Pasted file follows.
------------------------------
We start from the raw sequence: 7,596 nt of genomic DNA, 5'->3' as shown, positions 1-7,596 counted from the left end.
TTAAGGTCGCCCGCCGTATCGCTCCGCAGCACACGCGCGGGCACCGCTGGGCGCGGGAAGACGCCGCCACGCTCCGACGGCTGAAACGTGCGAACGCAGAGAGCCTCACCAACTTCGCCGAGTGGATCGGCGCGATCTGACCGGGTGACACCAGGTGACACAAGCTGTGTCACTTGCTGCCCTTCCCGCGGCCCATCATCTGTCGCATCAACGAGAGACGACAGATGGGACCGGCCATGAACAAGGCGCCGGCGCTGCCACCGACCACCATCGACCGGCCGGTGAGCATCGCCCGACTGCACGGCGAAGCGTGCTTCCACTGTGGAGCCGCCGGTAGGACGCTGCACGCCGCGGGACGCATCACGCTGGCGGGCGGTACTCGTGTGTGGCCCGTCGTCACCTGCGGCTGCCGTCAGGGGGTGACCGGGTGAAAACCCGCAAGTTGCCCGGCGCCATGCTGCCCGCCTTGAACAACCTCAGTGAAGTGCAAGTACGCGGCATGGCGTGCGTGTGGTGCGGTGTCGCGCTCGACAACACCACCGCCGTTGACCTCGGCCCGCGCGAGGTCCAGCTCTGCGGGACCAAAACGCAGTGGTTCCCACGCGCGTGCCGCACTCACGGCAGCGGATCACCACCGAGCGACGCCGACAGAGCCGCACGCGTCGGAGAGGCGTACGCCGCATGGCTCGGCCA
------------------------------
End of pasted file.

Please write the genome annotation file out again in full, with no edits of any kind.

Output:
We start from the raw sequence: 7,596 nt of genomic DNA, 5'->3' as shown, positions 1-7,596 counted from the left end.
TTAAGGTCGCCCGCCGTATCGCTCCGCAGCACACGCGCGGGCACCGCTGGGCGCGGGAAGACGCCGCCACGCTCCGACGGCTGAAACGTGCGAACGCAGAGAGCCTCACCAACTTCGCCGAGTGGATCGGCGCGATCTGACCGGGTGACACCAGGTGACACAAGCTGTGTCACTTGCTGCCCTTCCCGCGGCCCATCATCTGTCGCATCAACGAGAGACGACAGATGGGACCGGCCATGAACAAGGCGCCGGCGCTGCCACCGACCACCATCGACCGGCCGGTGAGCATCGCCCGACTGCACGGCGAAGCGTGCTTCCACTGTGGAGCCGCCGGTAGGACGCTGCACGCCGCGGGACGCATCACGCTGGCGGGCGGTACTCGTGTGTGGCCCGTCGTCACCTGCGGCTGCCGTCAGGGGGTGACCGGGTGAAAACCCGCAAGTTGCCCGGCGCCATGCTGCCCGCCTTGAACAACCTCAGTGAAGTGCAAGTACGCGGCATGGCGTGCGTGTGGTGCGGTGTCGCGCTCGACAACACCACCGCCGTTGACCTCGGCCCGCGCGAGGTCCAGCTCTGCGGGACCAAAACGCAGTGGTTCCCACGCGCGTGCCGCACTCACGGCAGCGGATCACCACCGAGCGACGCCGACAGAGCCGCACGCGTCGGAGAGGCGTACGCCGCATGGCTCGGCCA